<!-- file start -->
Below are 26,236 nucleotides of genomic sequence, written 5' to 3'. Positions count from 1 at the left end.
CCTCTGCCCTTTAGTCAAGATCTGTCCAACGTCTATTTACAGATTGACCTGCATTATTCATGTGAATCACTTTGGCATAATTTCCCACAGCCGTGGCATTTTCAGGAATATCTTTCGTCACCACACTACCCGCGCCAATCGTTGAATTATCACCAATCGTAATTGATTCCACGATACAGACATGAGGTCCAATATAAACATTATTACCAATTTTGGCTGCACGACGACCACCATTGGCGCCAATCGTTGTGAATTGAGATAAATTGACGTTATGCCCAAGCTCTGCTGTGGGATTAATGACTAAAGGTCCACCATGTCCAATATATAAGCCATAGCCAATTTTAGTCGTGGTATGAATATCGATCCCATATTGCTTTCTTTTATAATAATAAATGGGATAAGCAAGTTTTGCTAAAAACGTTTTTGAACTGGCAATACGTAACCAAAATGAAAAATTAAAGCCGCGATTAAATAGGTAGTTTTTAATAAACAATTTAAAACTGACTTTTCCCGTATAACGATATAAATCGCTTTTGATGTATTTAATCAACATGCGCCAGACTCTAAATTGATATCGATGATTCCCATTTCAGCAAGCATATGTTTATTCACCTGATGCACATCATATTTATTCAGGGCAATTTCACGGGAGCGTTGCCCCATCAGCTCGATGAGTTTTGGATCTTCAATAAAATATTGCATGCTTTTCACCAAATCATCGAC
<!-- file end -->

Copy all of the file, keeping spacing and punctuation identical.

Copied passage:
Below are 26,236 nucleotides of genomic sequence, written 5' to 3'. Positions count from 1 at the left end.
CCTCTGCCCTTTAGTCAAGATCTGTCCAACGTCTATTTACAGATTGACCTGCATTATTCATGTGAATCACTTTGGCATAATTTCCCACAGCCGTGGCATTTTCAGGAATATCTTTCGTCACCACACTACCCGCGCCAATCGTTGAATTATCACCAATCGTAATTGATTCCACGATACAGACATGAGGTCCAATATAAACATTATTACCAATTTTGGCTGCACGACGACCACCATTGGCGCCAATCGTTGTGAATTGAGATAAATTGACGTTATGCCCAAGCTCTGCTGTGGGATTAATGACTAAAGGTCCACCATGTCCAATATATAAGCCATAGCCAATTTTAGTCGTGGTATGAATATCGATCCCATATTGCTTTCTTTTATAATAATAAATGGGATAAGCAAGTTTTGCTAAAAACGTTTTTGAACTGGCAATACGTAACCAAAATGAAAAATTAAAGCCGCGATTAAATAGGTAGTTTTTAATAAACAATTTAAAACTGACTTTTCCCGTATAACGATATAAATCGCTTTTGATGTATTTAATCAACATGCGCCAGACTCTAAATTGATATCGATGATTCCCATTTCAGCAAGCATATGTTTATTCACCTGATGCACATCATATTTATTCAGGGCAATTTCACGGGAGCGTTGCCCCATCAGCTCGATGAGTTTTGGATCTTCAATAAAATATTGCATGCTTTTCACCAAATCATCGAC